The art world today (Monday) paid tribute to Pablo Picasso -- the man described as inventing modern painting -- following his death at the age of 91 on Sunday.
The art world today (Monday) paid tribute to Pablo Picasso -- the man described as inventing modern painting -- following his death at the age of 91 on Sunday. Some of the tributes were brought personally to the gates of his 35-room country home at Mougins, in Southern France.
While journalists kept a vigil outside the gates of the villa, members of the Picasso family were believed inside deciding on a date and place of the funeral. Picasso's second wife, Jacqueline, her daughter Catherine and a valet were with the artist when he died of a heart-attack.
The question of the inheritance of Picasso's estate is expected to pose considerable legal problems. Apart from extensive property in the South of France, he is estimated to have left 25,000 canvasses, drawings, engravings, etchings and ceramics -- many of them never seen by the public.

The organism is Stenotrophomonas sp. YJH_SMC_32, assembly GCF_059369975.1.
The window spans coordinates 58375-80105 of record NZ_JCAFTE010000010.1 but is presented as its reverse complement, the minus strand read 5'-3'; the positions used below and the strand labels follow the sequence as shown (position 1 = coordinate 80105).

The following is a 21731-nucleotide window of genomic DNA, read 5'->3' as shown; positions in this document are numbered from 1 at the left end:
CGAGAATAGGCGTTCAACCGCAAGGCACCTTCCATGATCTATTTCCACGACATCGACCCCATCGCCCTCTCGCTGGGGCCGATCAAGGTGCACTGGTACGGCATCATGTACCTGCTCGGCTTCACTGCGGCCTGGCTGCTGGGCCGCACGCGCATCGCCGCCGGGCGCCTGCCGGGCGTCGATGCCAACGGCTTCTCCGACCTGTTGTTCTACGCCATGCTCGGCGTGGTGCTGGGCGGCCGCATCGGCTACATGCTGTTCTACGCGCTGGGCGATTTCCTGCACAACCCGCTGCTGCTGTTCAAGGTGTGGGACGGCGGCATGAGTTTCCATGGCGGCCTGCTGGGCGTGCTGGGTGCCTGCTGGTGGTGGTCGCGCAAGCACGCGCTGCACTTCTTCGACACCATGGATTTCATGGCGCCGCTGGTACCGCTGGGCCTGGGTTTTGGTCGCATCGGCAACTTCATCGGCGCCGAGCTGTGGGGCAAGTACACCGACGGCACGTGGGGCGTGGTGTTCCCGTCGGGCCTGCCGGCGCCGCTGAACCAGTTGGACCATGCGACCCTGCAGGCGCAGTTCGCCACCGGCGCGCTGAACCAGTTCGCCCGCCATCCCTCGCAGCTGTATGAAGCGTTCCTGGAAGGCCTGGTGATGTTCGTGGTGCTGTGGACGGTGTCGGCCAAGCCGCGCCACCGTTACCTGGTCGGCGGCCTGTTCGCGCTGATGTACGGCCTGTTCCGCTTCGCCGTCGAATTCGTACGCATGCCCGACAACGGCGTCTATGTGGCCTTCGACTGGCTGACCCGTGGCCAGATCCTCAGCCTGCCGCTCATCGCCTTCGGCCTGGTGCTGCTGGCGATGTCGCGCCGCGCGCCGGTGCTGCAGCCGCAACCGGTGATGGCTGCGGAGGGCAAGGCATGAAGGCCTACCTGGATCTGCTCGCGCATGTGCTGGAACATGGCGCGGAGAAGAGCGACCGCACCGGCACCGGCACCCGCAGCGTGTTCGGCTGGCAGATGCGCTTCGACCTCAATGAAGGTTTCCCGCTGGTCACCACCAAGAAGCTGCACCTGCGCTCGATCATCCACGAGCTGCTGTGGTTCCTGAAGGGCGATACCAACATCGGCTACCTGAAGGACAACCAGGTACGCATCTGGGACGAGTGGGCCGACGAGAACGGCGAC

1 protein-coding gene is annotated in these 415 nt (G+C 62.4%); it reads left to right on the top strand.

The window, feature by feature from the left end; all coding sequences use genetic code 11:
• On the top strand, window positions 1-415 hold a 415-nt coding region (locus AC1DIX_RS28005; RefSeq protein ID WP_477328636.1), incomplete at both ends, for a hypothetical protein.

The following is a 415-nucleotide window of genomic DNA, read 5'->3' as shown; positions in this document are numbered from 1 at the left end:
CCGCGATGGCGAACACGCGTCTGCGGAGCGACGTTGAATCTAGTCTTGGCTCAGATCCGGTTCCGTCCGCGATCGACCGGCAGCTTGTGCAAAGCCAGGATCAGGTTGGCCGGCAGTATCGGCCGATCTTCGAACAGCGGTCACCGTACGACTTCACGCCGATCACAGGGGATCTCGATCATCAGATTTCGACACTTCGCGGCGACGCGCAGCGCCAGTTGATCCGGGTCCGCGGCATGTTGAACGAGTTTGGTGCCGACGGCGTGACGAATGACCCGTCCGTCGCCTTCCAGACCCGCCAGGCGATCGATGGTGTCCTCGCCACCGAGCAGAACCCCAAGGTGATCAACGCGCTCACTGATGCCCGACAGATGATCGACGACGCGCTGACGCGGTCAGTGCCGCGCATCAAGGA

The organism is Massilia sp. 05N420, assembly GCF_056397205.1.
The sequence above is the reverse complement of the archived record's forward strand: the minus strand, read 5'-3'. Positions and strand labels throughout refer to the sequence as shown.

SYNOPSIS: The attention of the art world focused on Mougins, a small town in the South of France, on Monday. The previous day Pablo Picasso, most creative of twentieth century artists, had died here at the age of ninety-one.
Newsman kept vigil outside the gates of Picasso's house. Among the visitors bringing personal tributes to the artist was the curator of the Picasso museum in Antibes. Picasso's second wife Jacqueline and her daughter Catherine had been with the artist when he died following a heart attack. His legal heirs are his widow and his son by his first wife, Paulo. But nevertheless many legal problems seem likely to remain. Besides considerable property in the South of France, the artist is estimated to have left about twenty-five thousand works of art -- many of them never seen by the public.
Picasso's lawyer war among the visitors on Monday. But for the waiting newsmen, there was no official statement on funeral arrangements. They did learn, however, that despite illness Picasso continued to paint till the and.